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Accurate estimates of childhood cancer incidence are important for policy makers to inform priority setting and planning decisions. However, many countries do not have cancer registries that quantify the incidence of childhood cancer. Moreover, even when registries do exist, they might substantially underestimate the true incidence, since children with cancer might not be diagnosed. We therefore aimed to provide estimates of total childhood cancer incidence accounting for underdiagnosis.
We developed a microsimulation model to simulate childhood cancer incidence for 200 countries and territories worldwide, taking into account trends in population growth and urbanicity, geographical variation in cancer incidence, and health system barriers to access and referral that contribute to underdiagnosis. To ensure model results were consistent with epidemiological data, we calibrated the model to publicly available cancer registry data using a Bayesian approach in which the observed data are fixed and the model parameters (cancer incidence and probabilities of health system access and referral) are random variables. We estimated the total incidence of childhood cancer (diagnosed and undiagnosed) in each country in 2015 and projected the number of cases from 2015 to 2030.
Our model estimated that there were 397 000 (95% uncertainty interval [UI] 377 000–426 000) incident cases of childhood cancer worldwide in 2015, of which only 224 000 (95% UI 216 000–237 000) were diagnosed. This finding suggests that 43% (172 000 of 397 000) of childhood cancer cases were undiagnosed globally, with substantial variation by region, ranging from 3% in western Europe (120 of 4300) and North America (300 of 10 900) to 57% (43 000 of 76 000) in western Africa. In south Asia (including southeastern Asia and south-central Asia), the overall proportion of undiagnosed cases was estimated to be 49% (67 000 of 137 000). Taking into account population projections, we estimated that there will be 6·7 million (95% UI 6·3–7·2) cases of childhood cancer worldwide from 2015 to 2030. At current levels of health system performance, we estimated that 2·9 million (95% UI 2·7–3·3) cases of childhood cancer will be missed between 2015 and 2030.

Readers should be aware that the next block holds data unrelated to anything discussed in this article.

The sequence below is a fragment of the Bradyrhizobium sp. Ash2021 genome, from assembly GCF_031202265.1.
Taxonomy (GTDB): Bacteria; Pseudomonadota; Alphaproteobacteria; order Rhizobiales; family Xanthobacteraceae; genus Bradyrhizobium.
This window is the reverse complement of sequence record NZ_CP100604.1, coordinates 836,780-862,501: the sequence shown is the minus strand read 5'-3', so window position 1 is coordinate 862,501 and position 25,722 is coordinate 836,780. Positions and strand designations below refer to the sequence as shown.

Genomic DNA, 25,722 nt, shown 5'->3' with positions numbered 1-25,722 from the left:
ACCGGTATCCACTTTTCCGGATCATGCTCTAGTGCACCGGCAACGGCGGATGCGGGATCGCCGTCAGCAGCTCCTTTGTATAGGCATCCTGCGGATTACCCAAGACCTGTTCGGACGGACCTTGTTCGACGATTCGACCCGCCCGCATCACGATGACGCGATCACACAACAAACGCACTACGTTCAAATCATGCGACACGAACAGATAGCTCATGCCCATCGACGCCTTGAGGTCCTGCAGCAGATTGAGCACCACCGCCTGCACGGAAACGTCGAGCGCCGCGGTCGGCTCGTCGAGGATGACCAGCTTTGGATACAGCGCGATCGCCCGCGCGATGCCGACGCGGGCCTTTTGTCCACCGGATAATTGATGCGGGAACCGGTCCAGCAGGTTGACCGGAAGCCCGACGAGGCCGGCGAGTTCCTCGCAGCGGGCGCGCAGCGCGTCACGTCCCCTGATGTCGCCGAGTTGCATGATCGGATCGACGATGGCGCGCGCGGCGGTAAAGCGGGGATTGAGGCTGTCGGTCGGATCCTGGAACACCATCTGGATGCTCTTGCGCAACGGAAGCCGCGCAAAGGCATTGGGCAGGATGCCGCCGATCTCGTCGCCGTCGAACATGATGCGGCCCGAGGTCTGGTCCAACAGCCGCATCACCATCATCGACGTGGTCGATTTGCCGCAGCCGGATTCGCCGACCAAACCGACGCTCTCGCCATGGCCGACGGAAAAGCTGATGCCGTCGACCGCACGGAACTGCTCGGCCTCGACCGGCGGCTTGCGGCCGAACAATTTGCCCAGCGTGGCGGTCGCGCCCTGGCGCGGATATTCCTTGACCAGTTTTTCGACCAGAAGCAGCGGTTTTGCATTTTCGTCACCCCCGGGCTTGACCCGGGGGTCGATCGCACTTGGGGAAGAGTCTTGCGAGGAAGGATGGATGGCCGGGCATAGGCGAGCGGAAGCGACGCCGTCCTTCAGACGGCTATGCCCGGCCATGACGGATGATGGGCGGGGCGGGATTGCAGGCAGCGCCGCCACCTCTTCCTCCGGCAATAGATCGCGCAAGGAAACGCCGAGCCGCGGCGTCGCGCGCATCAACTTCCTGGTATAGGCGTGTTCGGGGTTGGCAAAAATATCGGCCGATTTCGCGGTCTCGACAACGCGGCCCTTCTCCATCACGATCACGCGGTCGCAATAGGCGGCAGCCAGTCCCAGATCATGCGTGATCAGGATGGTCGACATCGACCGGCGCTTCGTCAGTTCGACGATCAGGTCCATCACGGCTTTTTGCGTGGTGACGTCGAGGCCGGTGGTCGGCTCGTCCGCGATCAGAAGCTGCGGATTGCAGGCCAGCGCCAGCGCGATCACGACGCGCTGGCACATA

Childhood cancer is substantially underdiagnosed, especially in south Asia and sub-Saharan Africa (including western, eastern, and southern Africa). In addition to improving treatment for childhood cancer, health systems must be strengthened to accurately diagnose and effectively care for all children with cancer. As countries expand universal health coverage, these estimates of total incidence will hopefully help guide efforts to appropriately increase health system capacity to ensure access to effective childhood cancer care.
Boston Children's Hospital, Dana-Farber Cancer Institute, Harvard T H Chan School of Public Health, Harvard Medical School, National Cancer Institute, SickKids, St Jude Children's Research Hospital, and Union for International Cancer Control.